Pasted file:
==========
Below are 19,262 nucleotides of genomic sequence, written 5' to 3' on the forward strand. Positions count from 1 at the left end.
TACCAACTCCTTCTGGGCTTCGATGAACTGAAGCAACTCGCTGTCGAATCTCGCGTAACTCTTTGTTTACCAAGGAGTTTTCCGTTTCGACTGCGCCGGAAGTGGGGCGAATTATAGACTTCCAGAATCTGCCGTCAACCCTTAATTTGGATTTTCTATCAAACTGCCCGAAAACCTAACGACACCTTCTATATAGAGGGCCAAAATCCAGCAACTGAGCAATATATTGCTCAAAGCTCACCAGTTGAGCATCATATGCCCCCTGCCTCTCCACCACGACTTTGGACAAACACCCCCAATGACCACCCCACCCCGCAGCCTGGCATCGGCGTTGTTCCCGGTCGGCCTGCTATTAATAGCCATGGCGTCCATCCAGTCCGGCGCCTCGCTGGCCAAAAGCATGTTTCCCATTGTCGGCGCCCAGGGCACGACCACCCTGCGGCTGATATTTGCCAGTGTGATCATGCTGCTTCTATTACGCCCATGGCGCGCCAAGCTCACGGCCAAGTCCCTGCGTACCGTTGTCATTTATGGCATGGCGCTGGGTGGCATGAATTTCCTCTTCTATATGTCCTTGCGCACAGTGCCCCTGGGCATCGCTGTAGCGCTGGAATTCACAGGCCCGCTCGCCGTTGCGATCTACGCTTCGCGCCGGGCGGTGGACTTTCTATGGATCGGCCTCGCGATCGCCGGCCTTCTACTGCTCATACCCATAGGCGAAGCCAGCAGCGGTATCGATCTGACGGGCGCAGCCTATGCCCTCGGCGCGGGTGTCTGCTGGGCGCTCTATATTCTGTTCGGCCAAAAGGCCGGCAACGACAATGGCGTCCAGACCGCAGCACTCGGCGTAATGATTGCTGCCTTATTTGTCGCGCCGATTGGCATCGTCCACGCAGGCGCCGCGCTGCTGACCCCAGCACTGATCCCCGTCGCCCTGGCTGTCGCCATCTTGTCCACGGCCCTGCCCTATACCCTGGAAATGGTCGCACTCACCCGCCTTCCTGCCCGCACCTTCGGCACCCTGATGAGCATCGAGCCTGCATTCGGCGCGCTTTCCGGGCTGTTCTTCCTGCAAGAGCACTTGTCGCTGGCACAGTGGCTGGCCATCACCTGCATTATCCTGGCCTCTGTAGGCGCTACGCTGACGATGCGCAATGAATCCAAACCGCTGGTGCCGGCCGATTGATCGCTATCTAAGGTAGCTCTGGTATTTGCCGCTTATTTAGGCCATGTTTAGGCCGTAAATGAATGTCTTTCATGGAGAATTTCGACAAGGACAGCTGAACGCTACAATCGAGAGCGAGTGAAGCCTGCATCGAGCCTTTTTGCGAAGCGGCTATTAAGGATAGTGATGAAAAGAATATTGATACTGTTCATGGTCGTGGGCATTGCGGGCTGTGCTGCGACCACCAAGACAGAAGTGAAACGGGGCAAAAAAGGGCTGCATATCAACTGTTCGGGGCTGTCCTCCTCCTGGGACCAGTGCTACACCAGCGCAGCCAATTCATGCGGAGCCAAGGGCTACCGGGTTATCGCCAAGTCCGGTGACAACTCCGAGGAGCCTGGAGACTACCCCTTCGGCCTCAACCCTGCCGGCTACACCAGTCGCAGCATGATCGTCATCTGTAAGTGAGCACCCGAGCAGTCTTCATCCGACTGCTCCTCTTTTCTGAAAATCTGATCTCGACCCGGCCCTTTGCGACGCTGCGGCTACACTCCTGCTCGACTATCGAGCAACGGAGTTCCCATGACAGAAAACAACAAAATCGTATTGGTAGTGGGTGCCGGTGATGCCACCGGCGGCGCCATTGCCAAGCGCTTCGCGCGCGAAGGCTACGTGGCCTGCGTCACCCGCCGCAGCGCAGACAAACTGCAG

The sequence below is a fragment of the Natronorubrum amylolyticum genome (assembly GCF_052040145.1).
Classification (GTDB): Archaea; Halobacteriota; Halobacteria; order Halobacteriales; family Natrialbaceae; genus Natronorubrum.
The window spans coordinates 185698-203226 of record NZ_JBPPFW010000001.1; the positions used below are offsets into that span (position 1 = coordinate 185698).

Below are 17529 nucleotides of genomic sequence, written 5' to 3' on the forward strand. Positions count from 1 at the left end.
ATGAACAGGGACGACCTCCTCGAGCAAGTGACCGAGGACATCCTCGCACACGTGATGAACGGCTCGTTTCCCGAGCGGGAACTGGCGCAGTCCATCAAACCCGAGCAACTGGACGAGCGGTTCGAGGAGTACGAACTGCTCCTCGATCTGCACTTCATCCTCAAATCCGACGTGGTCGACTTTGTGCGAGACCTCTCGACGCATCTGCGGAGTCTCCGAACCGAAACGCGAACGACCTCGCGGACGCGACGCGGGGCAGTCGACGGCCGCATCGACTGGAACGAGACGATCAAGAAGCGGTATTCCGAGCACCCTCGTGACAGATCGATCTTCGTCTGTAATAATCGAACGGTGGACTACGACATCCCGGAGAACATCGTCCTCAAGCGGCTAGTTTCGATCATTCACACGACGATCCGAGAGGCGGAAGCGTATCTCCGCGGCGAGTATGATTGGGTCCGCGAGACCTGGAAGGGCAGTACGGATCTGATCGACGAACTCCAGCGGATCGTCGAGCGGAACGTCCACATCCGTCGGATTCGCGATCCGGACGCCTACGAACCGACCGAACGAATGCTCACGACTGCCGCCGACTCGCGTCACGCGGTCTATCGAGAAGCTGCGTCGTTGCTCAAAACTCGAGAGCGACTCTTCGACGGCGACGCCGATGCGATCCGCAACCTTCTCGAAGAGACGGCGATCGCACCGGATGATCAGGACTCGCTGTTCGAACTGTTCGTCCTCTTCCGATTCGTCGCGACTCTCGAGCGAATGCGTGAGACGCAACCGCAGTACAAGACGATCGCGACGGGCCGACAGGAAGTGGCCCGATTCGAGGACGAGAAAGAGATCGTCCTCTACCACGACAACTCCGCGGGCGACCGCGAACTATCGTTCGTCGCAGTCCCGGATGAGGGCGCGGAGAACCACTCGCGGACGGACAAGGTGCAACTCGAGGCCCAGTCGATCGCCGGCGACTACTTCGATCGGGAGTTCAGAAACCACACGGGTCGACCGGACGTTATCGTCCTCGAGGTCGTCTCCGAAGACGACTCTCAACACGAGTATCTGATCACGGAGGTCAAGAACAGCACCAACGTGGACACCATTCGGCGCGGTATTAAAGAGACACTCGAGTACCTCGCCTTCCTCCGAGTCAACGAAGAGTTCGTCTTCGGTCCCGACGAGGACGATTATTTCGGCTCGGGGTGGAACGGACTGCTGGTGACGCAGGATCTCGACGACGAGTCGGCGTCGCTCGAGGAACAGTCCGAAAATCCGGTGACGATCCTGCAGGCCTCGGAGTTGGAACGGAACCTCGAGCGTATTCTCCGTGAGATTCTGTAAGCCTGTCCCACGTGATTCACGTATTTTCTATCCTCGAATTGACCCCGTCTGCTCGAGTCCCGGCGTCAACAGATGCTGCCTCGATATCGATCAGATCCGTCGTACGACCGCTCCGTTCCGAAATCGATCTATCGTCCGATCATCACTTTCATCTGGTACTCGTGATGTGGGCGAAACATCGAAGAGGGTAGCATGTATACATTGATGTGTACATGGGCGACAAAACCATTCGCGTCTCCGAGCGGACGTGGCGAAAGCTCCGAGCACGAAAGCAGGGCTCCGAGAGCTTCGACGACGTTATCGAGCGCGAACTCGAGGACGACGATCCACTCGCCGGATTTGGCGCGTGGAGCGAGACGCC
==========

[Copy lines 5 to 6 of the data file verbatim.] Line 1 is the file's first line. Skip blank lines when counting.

The window spans coordinates 185698-203226 of record NZ_JBPPFW010000001.1; the positions used below are offsets into that span (position 1 = coordinate 185698).

Below are 17529 nucleotides of genomic sequence, written 5' to 3' on the forward strand. Positions count from 1 at the left end.